“It seems like younger people don’t have time to go out as much. I think they don’t really need a singles club,” said Stan Novakowski of Groton. “I belonged to the club between 1985 and 1990, and some of these same people were there, but they were in their 30s and 40s then.”

When the Southeastern Connecticut Singles Association was formed 31 years ago, founding members probably had no concept of what the club would become.


Created to give professional people in the area a chance to meet other singles, the burgeoning club boasted a membership of more than 300. Today, there are only 175 members. Group leaders say the ages of members continue to increase, but the membership rate is dropping fast.


“It seems like younger people don’t have time to go out as much. I think they don’t really need a singles club,” said Stan Novakowski of Groton. “I belonged to the club between 1985 and 1990, and some of these same people were there, but they were in their 30s and 40s then.”


Novakowski serves as the club’s dance chairman. At a Valentine’s Day dance a few weeks ago, the crowd of 115 was an above-average turnout, he said.


“A lot of us are really thinking that if younger people don’t join, as the club dies out, there won’t be anyone to replace us,” Novakowski said. “Right now, it’s really a 50-and-over club.”


Virginia Bender, a member of the dance committee, blames the Internet for the decline in membership, saying young singles today surf the Web to meet other singles.


According to Alexa Internet, a company that ranks the most visited Web sites in the world, dating site Match.com is the 215th most visited site on the Internet.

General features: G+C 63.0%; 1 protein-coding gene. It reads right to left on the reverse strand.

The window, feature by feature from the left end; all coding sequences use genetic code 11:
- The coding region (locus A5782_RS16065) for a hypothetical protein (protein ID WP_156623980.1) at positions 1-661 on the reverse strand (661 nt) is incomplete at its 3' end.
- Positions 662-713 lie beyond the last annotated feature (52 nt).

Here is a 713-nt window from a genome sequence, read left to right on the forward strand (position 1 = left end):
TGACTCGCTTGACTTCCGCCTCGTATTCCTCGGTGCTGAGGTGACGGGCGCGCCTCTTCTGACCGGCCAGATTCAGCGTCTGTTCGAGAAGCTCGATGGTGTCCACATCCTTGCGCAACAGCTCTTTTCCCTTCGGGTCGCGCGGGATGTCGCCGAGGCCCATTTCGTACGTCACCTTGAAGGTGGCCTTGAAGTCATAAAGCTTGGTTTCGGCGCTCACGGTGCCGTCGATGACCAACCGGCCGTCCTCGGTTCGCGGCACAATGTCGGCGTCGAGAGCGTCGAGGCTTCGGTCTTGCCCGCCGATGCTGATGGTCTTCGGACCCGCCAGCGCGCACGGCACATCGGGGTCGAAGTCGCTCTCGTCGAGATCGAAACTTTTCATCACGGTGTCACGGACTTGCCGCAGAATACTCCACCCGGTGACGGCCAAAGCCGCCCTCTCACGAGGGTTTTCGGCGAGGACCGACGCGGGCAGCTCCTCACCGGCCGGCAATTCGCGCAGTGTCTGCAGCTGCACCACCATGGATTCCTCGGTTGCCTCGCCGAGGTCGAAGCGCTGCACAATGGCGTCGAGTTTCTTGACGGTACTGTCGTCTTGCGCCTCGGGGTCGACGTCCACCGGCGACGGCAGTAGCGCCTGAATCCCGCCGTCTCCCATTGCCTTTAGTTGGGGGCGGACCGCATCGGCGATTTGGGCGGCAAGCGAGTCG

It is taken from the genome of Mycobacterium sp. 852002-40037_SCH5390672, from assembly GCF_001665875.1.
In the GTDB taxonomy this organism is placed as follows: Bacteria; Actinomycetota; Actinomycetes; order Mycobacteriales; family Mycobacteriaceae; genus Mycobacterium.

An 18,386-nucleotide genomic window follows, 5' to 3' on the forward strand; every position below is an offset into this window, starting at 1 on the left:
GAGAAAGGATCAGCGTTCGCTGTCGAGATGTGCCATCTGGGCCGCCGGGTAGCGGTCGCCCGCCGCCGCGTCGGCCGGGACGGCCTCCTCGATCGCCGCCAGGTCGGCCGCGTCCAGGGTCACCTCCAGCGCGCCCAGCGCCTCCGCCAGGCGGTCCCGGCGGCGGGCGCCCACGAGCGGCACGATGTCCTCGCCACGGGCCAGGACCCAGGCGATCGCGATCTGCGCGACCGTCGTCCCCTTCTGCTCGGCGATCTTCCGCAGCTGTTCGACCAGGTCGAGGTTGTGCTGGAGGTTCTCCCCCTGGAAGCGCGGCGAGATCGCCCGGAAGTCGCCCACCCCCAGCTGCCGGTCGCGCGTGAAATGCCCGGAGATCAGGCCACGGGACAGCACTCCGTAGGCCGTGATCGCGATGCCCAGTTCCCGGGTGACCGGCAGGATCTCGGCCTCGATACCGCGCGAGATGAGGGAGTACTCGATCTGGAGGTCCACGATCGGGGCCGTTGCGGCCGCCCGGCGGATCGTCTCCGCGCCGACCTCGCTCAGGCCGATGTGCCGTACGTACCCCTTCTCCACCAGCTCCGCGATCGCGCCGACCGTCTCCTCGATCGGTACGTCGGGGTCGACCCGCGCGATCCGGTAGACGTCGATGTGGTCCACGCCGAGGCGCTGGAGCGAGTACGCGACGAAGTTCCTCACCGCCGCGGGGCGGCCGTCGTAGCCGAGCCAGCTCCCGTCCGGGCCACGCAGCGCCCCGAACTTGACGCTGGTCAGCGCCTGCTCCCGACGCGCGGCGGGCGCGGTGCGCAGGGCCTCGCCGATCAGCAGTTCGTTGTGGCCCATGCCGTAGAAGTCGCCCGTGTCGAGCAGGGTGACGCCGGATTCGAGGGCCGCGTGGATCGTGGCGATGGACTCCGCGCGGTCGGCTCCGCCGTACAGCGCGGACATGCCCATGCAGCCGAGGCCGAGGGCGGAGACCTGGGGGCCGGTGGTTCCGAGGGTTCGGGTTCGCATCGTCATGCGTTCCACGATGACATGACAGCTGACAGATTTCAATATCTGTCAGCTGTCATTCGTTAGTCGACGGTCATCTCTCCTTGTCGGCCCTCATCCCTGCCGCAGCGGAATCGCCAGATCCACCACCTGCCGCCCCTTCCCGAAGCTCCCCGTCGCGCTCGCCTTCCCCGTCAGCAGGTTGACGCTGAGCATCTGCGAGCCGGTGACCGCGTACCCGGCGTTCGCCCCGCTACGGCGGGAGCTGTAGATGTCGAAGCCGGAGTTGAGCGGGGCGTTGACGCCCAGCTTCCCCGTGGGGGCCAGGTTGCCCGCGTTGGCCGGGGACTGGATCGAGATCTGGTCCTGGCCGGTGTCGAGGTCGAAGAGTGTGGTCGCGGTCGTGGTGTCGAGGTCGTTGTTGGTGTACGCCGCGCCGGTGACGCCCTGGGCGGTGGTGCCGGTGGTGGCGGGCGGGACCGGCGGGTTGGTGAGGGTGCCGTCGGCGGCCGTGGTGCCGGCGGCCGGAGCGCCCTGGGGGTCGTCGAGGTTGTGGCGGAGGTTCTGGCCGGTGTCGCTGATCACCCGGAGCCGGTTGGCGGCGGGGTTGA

“I feel as our members are older and less active, we are not as likely to seek out new members,” Bender said. “That said, our members are aging, and we are actively seeking new members at our Friday night Happy Hour at the Norwich Holiday Inn.”


Krista Estabrooks of Brooklyn, 38, a single mother, said a singles club doesn’t interest her as a way to meet other singles.


She said she’s not sure why clubs such as the Southeastern Connecticut Singles Association aren’t “all the rage” anymore. But she suspects many people are simply meeting their mates in other locations. Another reason, she said, may be marriage isn’t as much of a priority today as it once was.


“Values have changed completely, and even fallen by the wayside. People are more apt to just move in with someone and not worry about marriage whereas that may have been very important to the older generation,” she said.


Estabrooks said she can see where the clubs provide an in-person alternative to the dangers that may lurk behind online dating, however.


“I’ve heard so many horror stories that it just seems like a face-to-face meeting would be much safer,” she said.


Though the club has held membership drives as recently as December, member Mel Varnhagen of Gales Ferry said the events aren’t always productive. Inevitably, any spike in new members is followed by a lull.


“We’ve had a lot of people join and then show up to see it’s all older people and choose not to be part of it anymore,” he said. “I think we’ve been having that same up-and-down cycle for years.”


Varnhagen said the majority of members don’t join the club hoping to meet a significant other. They simply are seeking a social group. As a member for nearly 20 years, he said he still enjoys the camaraderie among the friends he’s met in the club.


“They have all kind of activities — dine-outs, card games, Scrabble games. But on Friday nights, we go out and have a beer at a local pub,” he said. “If you meet somebody there who likes you, too, that’s fine. But there’s no pressure, it’s just fun.”


Contact Amy Lawson at alawson@norwichbulletin.com.